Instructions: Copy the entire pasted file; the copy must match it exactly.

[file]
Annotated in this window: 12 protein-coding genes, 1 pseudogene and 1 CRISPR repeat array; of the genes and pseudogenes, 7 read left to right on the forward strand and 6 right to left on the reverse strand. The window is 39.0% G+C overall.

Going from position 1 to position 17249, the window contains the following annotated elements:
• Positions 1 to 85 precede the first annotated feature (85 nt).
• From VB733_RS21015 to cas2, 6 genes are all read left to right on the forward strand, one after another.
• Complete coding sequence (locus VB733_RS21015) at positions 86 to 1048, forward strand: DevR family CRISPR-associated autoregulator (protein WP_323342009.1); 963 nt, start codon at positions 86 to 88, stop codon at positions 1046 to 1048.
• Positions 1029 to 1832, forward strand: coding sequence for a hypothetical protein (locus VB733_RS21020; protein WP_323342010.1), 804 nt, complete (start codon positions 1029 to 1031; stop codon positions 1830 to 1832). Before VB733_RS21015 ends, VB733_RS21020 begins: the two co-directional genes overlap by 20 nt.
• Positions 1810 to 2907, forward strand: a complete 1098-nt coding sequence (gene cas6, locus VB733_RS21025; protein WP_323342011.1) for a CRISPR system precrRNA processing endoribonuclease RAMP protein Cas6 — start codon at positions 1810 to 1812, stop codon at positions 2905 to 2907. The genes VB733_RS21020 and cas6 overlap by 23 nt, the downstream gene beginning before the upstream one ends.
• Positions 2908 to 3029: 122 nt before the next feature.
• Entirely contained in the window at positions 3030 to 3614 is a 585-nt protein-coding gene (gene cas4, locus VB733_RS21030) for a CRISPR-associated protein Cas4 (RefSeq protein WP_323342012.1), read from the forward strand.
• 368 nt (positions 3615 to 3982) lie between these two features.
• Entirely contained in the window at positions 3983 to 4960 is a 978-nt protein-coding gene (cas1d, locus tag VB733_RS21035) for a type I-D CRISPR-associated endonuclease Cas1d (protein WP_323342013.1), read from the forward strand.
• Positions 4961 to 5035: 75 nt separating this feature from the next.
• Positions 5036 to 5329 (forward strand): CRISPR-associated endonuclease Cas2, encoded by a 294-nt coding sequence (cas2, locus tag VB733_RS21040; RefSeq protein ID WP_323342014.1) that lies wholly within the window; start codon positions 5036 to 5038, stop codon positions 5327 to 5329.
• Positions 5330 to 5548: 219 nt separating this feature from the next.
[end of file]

Annotated in this window: 12 protein-coding genes, 1 pseudogene and 1 CRISPR repeat array; of the genes and pseudogenes, 7 read left to right on the forward strand and 6 right to left on the reverse strand. The window is 39.0% G+C overall.

Going from position 1 to position 17249, the window contains the following annotated elements:
• Positions 1 to 85 precede the first annotated feature (85 nt).
• From VB733_RS21015 to cas2, 6 genes are all read left to right on the forward strand, one after another.
• Complete coding sequence (locus VB733_RS21015) at positions 86 to 1048, forward strand: DevR family CRISPR-associated autoregulator (protein WP_323342009.1); 963 nt, start codon at positions 86 to 88, stop codon at positions 1046 to 1048.
• Positions 1029 to 1832, forward strand: coding sequence for a hypothetical protein (locus VB733_RS21020; protein WP_323342010.1), 804 nt, complete (start codon positions 1029 to 1031; stop codon positions 1830 to 1832). Before VB733_RS21015 ends, VB733_RS21020 begins: the two co-directional genes overlap by 20 nt.
• Positions 1810 to 2907, forward strand: a complete 1098-nt coding sequence (gene cas6, locus VB733_RS21025; protein WP_323342011.1) for a CRISPR system precrRNA processing endoribonuclease RAMP protein Cas6 — start codon at positions 1810 to 1812, stop codon at positions 2905 to 2907. The genes VB733_RS21020 and cas6 overlap by 23 nt, the downstream gene beginning before the upstream one ends.
• Positions 2908 to 3029: 122 nt before the next feature.
• Entirely contained in the window at positions 3030 to 3614 is a 585-nt protein-coding gene (gene cas4, locus VB733_RS21030) for a CRISPR-associated protein Cas4 (RefSeq protein WP_323342012.1), read from the forward strand.
• 368 nt (positions 3615 to 3982) lie between these two features.
• Entirely contained in the window at positions 3983 to 4960 is a 978-nt protein-coding gene (cas1d, locus tag VB733_RS21035) for a type I-D CRISPR-associated endonuclease Cas1d (protein WP_323342013.1), read from the forward strand.
• Positions 4961 to 5035: 75 nt separating this feature from the next.
• Positions 5036 to 5329 (forward strand): CRISPR-associated endonuclease Cas2, encoded by a 294-nt coding sequence (cas2, locus tag VB733_RS21040; RefSeq protein ID WP_323342014.1) that lies wholly within the window; start codon positions 5036 to 5038, stop codon positions 5327 to 5329.
• Positions 5330 to 5548: 219 nt separating this feature from the next.